HTML Tag Question

Discussion in 'HTML' started by Matt, May 27, 2004.

  1. Matt

    Matt Guest

    Whats the differences between the following:

    1) <input type="text" name="username">
    2) <input type="text" name="username" />
    3) <input type="text" name="username"></input>

    I always use #1, but I have seen people using #2 and #3, but
    seems like they all yield the same output.

    Please advise. Thanks!!
     
    Matt, May 27, 2004
    #1
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  2. Matt

    Mark Parnell Guest

    On 26 May 2004 22:34:08 -0700, (Matt) declared in
    alt.html:

    > Whats the differences between the following:
    >
    > 1) <input type="text" name="username">
    > 2) <input type="text" name="username" />


    This one has a space and a / before the >

    > 3) <input type="text" name="username"></input>


    This one has a </input> added at the end.

    BTW: 1 is HTML, 2 and 3 are XHTML.

    --
    Mark Parnell
    http://www.clarkecomputers.com.au
     
    Mark Parnell, May 27, 2004
    #2
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  3. Matt

    Neal Guest

    On 26 May 2004 22:34:08 -0700, Matt <> wrote:

    > Whats the differences between the following:
    >
    > 1) <input type="text" name="username">
    > 2) <input type="text" name="username" />
    > 3) <input type="text" name="username"></input>
    >
    > I always use #1, but I have seen people using #2 and #3, but
    > seems like they all yield the same output.
    >
    > Please advise. Thanks!!



    1) is correct HTML. 2) is correct XHTML. 3) is valid but incorrect XHTML.
     
    Neal, May 27, 2004
    #3
  4. Matt

    Geoff Ball Guest

    (Matt) wrote in news:ba8a039e.0405262134.3dfb8456
    @posting.google.com:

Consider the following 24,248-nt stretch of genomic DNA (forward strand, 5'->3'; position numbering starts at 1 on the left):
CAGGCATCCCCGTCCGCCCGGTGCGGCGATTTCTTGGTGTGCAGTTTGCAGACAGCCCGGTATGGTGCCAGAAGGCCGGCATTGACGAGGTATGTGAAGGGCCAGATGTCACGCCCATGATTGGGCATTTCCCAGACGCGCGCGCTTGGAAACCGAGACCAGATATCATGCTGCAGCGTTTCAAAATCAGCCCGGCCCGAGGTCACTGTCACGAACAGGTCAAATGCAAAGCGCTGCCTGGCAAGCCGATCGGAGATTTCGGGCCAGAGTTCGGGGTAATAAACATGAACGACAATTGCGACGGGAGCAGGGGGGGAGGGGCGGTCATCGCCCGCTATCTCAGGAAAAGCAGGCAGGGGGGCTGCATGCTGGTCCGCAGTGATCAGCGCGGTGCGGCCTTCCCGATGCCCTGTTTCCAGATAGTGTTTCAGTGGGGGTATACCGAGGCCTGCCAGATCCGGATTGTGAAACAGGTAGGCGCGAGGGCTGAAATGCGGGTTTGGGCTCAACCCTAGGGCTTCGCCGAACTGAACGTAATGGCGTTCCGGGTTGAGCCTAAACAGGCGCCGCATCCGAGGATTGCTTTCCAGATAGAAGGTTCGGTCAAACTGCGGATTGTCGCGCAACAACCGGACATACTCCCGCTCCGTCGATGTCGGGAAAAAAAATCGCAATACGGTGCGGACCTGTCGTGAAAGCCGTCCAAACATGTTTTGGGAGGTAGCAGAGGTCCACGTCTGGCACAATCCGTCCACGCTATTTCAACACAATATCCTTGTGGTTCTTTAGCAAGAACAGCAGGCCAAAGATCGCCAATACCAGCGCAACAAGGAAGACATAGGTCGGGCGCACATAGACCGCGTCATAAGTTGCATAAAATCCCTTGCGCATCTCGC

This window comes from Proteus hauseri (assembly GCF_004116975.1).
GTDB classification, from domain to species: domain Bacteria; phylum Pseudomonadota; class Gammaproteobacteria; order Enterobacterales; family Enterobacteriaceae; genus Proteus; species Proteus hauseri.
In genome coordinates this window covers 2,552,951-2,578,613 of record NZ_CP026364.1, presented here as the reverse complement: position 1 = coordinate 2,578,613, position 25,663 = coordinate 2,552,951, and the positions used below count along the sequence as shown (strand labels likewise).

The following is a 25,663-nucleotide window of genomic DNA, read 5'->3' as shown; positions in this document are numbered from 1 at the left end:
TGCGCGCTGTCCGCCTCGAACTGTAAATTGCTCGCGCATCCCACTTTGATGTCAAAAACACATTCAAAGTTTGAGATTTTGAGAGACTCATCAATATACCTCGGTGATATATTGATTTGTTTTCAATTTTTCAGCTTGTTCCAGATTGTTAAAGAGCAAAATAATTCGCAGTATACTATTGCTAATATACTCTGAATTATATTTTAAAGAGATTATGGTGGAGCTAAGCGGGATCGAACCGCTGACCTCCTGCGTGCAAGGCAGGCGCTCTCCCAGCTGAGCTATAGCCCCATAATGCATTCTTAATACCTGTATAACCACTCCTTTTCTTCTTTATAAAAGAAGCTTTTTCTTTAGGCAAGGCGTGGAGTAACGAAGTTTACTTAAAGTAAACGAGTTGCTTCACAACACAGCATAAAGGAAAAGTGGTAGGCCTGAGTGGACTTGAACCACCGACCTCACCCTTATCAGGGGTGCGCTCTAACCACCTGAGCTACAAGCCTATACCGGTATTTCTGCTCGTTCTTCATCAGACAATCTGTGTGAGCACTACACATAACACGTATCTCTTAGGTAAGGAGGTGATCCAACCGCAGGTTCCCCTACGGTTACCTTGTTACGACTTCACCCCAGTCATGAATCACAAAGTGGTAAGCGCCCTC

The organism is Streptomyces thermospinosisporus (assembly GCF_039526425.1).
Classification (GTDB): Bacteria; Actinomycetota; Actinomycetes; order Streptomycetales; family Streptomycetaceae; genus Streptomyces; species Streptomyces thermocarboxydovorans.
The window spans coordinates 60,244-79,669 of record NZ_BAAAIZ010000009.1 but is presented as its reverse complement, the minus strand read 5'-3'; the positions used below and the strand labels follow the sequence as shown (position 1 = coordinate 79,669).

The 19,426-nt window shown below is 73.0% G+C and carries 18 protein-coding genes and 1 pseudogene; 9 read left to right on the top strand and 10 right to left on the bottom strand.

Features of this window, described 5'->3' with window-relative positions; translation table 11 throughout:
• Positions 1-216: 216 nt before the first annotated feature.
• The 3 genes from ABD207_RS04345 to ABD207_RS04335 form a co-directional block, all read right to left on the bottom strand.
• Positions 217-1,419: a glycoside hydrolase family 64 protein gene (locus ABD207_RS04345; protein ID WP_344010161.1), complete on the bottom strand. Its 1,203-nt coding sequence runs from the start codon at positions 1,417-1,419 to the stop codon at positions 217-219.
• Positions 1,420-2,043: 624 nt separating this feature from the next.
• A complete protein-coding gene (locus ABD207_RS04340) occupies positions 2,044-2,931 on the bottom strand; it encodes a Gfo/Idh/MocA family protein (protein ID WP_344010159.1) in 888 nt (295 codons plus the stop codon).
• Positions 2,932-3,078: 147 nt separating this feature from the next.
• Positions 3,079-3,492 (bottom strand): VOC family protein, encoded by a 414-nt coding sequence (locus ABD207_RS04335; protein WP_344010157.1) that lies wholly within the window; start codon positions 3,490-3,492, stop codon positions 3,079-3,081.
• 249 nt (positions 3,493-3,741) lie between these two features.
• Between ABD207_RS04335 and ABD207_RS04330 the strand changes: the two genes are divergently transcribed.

> Whats the differences between the following:
    >
    > 1) <input type="text" name="username">


    HTML.

    > 2) <input type="text" name="username" />
    > 3) <input type="text" name="username"></input>


    XHTML. For compatibility with older browsers, use #2 over #3 (because you
    can't have content within the input element anyway).

    > I always use #1, but I have seen people using #2 and #3, but
    > seems like they all yield the same output.


    If you're using HTML, use #1. If you're using XHTML, use #2.

    Regards,
    Geoff
     
    Geoff Ball, May 27, 2004
    #4
  5. Matt

    rf Guest

    "Matt" <> wrote in message
    news:...
    > Whats the differences between the following:
    >


    HTML element.
    > 1) <input type="text" name="username">


    XHTML elements: (an entirely different animal)
    > 2) <input type="text" name="username" />
    > 3) <input type="text" name="username"></input>


    If you are writing HTML then 1) is the only valid one. In fact, 2) in
    particular can cause havoc, particularly if used in the <head> element for,
    say, a link element.

    > I always use #1, but I have seen people using #2 and #3, but
    > seems like they all yield the same output.


    Yep, mainly because many browsers (well the MS one at least) simply do not
    understand XHTML and it gets error corrected back to HTML.